The Digital Agency for International Development

Django Haystack Lessons

By Hamish Downer on 11 June 2014

Haystack etc

We've recently been pushing haystack and learning as we go, so we thought we'd share some of what we learnt along the way.

Pages with CMS PlaceHolders

On a recent project using Django CMS we had some bugs with indexing some models that included placeholders. We wanted to put the content of the plugins that were associated with the placeholder into the search index template (that is the text searched by haystack). So we want to put the following in the search index template:

{% for placeholder in object.placeholders.all %}
  {% get_placeholder_content %}
  {{ content|strip_tags_keeping_spaces }}
{% endfor %}

So we needed to create a template tag that would produce the content. However we found that some of the plugin types wouldn't render in the search index context, so we needed to exclude them. So our template tag ended up looking like:

from django import template
from searchlist.models import SearchList
from taglist.models import TagList

register = template.Library()
ERROR_MSG = "%r tag requires at least one placeholder as argument"

class GetPlaceholderContent(template.Node):

    def render(self, context):
        placeholder_name = template.Variable("placeholder")
        placeholder = placeholder_name.resolve(context)
        plugins = placeholder.get_plugins()
        content = []

        for plugin in plugins:
            if not plugin.plugin_type in ("TagListPlugin", "SearchListPlugin"):
                content.append(plugin.render_plugin(context, placeholder))
        context['content'] = " ".join(content)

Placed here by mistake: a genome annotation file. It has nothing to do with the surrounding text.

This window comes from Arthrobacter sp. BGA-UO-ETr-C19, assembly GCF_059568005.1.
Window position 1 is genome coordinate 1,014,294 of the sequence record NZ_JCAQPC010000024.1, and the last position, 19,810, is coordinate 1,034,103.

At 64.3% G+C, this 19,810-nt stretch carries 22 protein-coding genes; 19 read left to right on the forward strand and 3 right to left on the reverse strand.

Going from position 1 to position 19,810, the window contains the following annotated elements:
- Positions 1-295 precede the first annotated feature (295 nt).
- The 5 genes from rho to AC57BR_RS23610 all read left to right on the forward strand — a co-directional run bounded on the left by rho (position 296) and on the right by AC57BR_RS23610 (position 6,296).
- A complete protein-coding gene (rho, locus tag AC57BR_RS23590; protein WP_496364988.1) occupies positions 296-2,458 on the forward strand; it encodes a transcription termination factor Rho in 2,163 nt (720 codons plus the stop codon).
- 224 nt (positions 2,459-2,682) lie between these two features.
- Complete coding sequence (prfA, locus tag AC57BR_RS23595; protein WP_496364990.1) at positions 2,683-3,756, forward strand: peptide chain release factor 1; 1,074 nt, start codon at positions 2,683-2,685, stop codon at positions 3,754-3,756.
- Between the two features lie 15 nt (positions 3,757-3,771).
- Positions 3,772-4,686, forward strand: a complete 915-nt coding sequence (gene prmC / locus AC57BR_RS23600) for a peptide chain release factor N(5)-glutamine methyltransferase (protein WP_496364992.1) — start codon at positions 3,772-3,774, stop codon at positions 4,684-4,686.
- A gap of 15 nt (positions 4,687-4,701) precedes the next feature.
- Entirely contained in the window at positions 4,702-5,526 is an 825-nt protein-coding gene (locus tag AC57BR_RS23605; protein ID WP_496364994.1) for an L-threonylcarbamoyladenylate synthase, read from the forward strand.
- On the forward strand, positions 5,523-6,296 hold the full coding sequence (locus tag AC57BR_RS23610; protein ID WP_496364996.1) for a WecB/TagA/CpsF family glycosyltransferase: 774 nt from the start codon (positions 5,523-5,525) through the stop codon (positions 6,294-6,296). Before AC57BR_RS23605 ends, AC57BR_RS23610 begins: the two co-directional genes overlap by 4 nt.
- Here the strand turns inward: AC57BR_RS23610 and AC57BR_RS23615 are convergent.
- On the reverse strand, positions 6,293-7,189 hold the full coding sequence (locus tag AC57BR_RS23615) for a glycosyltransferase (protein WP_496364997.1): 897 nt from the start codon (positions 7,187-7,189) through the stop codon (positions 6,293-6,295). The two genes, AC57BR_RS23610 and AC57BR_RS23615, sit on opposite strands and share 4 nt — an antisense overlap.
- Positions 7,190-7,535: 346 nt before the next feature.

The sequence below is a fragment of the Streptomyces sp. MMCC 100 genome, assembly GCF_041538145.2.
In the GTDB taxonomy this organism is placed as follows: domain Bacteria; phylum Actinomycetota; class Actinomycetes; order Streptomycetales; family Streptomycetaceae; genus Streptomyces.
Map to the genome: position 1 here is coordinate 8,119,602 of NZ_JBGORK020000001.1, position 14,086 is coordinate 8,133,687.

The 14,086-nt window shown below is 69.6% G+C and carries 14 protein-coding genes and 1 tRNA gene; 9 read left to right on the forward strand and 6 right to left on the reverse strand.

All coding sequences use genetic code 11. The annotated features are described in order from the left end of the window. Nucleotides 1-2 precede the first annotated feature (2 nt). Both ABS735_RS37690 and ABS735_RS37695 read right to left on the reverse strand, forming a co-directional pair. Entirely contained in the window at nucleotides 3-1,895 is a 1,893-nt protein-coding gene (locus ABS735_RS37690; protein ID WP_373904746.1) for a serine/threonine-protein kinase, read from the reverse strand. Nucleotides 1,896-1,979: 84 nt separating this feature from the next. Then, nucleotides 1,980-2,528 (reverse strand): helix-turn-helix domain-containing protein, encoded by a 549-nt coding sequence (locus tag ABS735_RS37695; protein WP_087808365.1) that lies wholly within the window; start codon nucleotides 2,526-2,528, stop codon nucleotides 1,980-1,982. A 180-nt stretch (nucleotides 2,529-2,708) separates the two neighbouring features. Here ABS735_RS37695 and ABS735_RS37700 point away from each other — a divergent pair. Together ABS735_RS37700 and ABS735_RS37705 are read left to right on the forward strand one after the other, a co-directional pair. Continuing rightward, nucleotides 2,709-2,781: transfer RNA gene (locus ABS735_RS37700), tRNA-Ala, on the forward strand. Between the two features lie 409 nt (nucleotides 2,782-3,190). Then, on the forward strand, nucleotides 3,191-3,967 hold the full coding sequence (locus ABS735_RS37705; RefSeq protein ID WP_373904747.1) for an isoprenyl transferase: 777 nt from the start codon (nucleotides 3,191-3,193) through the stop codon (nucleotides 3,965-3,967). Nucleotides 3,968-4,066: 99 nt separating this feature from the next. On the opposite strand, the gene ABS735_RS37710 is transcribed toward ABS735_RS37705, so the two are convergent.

return ""

def get_placeholder_content(parser, token):
    parts = token.split_contents()
    if len(parts) != 1:
        raise template.TemplateSyntaxError(ERROR_MSG % token.contents.split()[0])
    return GetPlaceholderContent()

We also needed to create a template tag that would strip the HTML tags so that the search index wouldn't contain them. That looked like:

def strip_tags_keeping_spaces(value):
    Usage {% a_string|strip_tags_keeping_spaces %}
    This tag will remove html and keep spacing so "<p>hello</p><p>bye</p>"
    becomes "hello bye". It also removes script tags entirely and deletes 
    multiple spaces.
    value = re.sub(r'<script.*>[\s\S]*</script>', ' ', force_unicode(value))
    value = re.sub(r'<[^>]*?>', ' ', force_unicode(value))
    value = re.sub(r'\s{2,}', ' ', force_unicode(value))
    value = value.strip()

    return value


Our bug was putting the manager straight in, when we needed to iterate over the individual items. So if we had a ManyToManyField called regions we'd originally put in:

{{ object.regions }}

where as we really needed

{% for region in object.regions %}
    {{ region }}
{% endfor %}

Sorting by Title

Our client wanted to have sorting by title as an option. They wanted the search to ignore some words at the start ("A", "The", ...) and to ignore punctuation. So the following would count as sorted correctly:

  • The ABC of Stuff
  • Bananas are not the only fruit